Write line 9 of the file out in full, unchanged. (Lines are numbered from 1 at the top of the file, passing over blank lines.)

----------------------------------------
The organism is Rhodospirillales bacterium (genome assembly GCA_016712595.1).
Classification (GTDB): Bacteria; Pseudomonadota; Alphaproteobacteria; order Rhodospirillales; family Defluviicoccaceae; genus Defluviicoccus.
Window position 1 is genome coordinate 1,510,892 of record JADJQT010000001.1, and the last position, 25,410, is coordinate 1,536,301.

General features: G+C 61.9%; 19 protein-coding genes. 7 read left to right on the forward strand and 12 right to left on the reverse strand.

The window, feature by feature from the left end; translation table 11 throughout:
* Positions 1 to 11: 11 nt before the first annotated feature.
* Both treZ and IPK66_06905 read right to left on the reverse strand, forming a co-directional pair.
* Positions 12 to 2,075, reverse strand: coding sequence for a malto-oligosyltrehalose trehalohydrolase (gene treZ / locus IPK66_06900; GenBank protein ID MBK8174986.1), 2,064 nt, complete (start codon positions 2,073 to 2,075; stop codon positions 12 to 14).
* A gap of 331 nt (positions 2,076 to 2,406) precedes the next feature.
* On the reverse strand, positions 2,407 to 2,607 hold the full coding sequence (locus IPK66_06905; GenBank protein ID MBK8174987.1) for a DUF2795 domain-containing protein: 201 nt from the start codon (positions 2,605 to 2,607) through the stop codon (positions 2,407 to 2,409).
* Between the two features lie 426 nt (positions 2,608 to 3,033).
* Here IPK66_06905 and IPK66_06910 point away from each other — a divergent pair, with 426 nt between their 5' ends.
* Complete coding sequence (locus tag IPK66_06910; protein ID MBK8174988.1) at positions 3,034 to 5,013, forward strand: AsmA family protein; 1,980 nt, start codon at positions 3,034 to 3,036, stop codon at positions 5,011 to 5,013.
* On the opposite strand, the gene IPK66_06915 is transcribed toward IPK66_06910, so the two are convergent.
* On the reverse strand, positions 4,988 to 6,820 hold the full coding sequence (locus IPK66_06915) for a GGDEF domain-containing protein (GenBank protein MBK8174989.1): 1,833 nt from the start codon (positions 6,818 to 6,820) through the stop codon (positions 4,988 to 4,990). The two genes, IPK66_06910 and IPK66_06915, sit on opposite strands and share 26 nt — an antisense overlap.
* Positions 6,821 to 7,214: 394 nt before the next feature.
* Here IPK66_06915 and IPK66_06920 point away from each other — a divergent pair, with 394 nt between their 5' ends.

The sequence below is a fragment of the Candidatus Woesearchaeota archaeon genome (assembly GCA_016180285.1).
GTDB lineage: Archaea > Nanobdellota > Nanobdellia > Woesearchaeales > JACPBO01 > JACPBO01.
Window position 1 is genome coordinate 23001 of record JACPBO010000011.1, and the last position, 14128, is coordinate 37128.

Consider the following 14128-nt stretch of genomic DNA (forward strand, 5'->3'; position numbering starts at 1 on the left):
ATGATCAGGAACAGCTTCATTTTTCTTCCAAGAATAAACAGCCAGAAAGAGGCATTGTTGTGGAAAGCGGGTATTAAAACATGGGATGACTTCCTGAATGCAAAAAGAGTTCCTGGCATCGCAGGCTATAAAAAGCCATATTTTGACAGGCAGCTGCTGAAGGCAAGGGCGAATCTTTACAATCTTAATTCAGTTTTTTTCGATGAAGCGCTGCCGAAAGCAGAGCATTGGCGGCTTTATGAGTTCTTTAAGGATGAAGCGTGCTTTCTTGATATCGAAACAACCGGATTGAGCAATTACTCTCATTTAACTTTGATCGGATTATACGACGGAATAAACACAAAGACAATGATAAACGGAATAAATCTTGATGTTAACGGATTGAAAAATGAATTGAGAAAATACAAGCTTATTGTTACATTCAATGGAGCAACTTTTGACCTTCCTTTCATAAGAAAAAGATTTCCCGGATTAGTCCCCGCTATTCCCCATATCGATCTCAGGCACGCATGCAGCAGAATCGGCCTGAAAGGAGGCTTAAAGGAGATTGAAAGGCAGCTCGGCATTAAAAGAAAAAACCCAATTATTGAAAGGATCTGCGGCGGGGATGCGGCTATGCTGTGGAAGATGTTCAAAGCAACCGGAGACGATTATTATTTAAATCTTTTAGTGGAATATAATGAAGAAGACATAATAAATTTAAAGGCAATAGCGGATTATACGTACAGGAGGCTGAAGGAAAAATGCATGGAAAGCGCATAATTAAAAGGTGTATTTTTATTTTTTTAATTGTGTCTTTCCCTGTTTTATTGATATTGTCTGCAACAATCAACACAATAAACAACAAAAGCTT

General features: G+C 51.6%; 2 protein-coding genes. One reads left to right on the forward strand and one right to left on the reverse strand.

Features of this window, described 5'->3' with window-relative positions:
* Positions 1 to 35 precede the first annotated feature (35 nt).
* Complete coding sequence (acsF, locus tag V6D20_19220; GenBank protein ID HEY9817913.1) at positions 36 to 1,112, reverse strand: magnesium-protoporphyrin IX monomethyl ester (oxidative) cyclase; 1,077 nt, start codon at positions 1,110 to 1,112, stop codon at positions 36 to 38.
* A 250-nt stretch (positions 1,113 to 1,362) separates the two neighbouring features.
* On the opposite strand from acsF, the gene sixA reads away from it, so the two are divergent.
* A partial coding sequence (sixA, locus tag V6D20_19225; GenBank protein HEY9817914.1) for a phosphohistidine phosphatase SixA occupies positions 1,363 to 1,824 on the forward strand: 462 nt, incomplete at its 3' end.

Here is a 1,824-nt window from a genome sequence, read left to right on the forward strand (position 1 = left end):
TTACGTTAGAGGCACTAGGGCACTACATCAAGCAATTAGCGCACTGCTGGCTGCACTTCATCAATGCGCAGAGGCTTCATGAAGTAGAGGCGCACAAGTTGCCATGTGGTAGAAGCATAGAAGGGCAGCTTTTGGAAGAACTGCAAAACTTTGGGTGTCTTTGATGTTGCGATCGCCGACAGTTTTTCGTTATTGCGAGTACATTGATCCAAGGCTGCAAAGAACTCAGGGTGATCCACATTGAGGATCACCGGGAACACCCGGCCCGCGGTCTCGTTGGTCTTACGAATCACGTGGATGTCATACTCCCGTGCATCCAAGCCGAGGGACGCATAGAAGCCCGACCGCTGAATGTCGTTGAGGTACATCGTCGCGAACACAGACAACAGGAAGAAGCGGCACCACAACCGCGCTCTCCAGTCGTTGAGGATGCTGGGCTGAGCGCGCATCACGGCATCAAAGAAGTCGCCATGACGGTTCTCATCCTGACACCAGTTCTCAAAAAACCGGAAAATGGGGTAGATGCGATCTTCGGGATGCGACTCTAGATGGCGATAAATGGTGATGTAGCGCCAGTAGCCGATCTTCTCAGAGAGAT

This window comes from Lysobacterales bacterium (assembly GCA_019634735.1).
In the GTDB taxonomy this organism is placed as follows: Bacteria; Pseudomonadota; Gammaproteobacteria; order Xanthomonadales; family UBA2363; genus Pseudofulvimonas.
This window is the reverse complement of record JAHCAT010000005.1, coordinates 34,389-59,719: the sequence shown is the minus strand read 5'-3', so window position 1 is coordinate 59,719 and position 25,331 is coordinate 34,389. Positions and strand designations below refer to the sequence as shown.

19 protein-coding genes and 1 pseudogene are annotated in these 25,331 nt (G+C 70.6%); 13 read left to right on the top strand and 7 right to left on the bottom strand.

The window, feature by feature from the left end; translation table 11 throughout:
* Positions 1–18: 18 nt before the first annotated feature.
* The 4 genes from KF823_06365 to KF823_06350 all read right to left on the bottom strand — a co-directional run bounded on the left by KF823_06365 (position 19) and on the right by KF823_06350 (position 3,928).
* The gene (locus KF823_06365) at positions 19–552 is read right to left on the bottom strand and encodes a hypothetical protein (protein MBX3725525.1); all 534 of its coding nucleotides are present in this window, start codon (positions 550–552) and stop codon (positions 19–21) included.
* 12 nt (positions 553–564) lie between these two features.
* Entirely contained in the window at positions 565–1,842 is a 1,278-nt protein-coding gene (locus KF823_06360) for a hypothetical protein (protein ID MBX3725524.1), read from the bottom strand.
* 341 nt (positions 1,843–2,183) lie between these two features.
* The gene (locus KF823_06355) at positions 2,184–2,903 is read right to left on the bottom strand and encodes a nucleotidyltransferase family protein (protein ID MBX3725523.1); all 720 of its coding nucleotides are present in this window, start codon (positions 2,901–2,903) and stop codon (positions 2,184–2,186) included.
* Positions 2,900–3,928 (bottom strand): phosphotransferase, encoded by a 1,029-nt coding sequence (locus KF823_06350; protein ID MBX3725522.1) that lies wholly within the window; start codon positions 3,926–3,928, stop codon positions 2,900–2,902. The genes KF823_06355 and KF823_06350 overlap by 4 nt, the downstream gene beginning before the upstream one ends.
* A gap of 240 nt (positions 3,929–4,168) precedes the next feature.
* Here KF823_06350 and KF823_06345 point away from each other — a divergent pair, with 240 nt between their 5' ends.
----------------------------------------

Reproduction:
* A gap of 331 nt (positions 2,076 to 2,406) precedes the next feature.